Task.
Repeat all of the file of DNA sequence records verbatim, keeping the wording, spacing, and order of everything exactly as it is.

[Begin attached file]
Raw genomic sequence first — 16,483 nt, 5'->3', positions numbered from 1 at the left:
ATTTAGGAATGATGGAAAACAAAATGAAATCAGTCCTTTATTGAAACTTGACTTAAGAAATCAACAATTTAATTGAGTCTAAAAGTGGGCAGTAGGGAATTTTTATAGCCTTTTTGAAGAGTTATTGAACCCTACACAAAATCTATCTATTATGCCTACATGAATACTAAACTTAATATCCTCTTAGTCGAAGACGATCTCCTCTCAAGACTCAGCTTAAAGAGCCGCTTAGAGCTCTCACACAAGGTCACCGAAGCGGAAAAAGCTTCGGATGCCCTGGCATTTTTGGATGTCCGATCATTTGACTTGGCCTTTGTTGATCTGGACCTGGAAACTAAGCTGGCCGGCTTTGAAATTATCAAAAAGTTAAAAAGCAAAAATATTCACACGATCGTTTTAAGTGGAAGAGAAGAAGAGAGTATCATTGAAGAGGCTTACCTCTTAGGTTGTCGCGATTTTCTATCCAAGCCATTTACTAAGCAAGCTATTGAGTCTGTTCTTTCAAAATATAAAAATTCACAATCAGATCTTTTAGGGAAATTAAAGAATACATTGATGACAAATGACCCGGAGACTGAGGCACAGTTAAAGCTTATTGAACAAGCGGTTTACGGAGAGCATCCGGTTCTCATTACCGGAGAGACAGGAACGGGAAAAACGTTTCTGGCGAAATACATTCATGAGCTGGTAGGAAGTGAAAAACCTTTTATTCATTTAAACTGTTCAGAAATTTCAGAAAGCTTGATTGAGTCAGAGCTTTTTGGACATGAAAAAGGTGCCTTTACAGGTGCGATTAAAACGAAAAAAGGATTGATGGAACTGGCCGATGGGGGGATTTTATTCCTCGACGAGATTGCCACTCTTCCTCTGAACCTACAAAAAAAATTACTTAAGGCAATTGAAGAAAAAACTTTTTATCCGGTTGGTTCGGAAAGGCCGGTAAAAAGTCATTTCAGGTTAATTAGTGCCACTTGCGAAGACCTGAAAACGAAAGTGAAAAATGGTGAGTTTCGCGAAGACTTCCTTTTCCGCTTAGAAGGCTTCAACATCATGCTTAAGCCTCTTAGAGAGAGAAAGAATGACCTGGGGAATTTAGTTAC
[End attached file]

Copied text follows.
Raw genomic sequence first — 16,483 nt, 5'->3', positions numbered from 1 at the left:
ATTTAGGAATGATGGAAAACAAAATGAAATCAGTCCTTTATTGAAACTTGACTTAAGAAATCAACAATTTAATTGAGTCTAAAAGTGGGCAGTAGGGAATTTTTATAGCCTTTTTGAAGAGTTATTGAACCCTACACAAAATCTATCTATTATGCCTACATGAATACTAAACTTAATATCCTCTTAGTCGAAGACGATCTCCTCTCAAGACTCAGCTTAAAGAGCCGCTTAGAGCTCTCACACAAGGTCACCGAAGCGGAAAAAGCTTCGGATGCCCTGGCATTTTTGGATGTCCGATCATTTGACTTGGCCTTTGTTGATCTGGACCTGGAAACTAAGCTGGCCGGCTTTGAAATTATCAAAAAGTTAAAAAGCAAAAATATTCACACGATCGTTTTAAGTGGAAGAGAAGAAGAGAGTATCATTGAAGAGGCTTACCTCTTAGGTTGTCGCGATTTTCTATCCAAGCCATTTACTAAGCAAGCTATTGAGTCTGTTCTTTCAAAATATAAAAATTCACAATCAGATCTTTTAGGGAAATTAAAGAATACATTGATGACAAATGACCCGGAGACTGAGGCACAGTTAAAGCTTATTGAACAAGCGGTTTACGGAGAGCATCCGGTTCTCATTACCGGAGAGACAGGAACGGGAAAAACGTTTCTGGCGAAATACATTCATGAGCTGGTAGGAAGTGAAAAACCTTTTATTCATTTAAACTGTTCAGAAATTTCAGAAAGCTTGATTGAGTCAGAGCTTTTTGGACATGAAAAAGGTGCCTTTACAGGTGCGATTAAAACGAAAAAAGGATTGATGGAACTGGCCGATGGGGGGATTTTATTCCTCGACGAGATTGCCACTCTTCCTCTGAACCTACAAAAAAAATTACTTAAGGCAATTGAAGAAAAAACTTTTTATCCGGTTGGTTCGGAAAGGCCGGTAAAAAGTCATTTCAGGTTAATTAGTGCCACTTGCGAAGACCTGAAAACGAAAGTGAAAAATGGTGAGTTTCGCGAAGACTTCCTTTTCCGCTTAGAAGGCTTCAACATCATGCTTAAGCCTCTTAGAGAGAGAAAGAATGACCTGGGGAATTTAGTTAC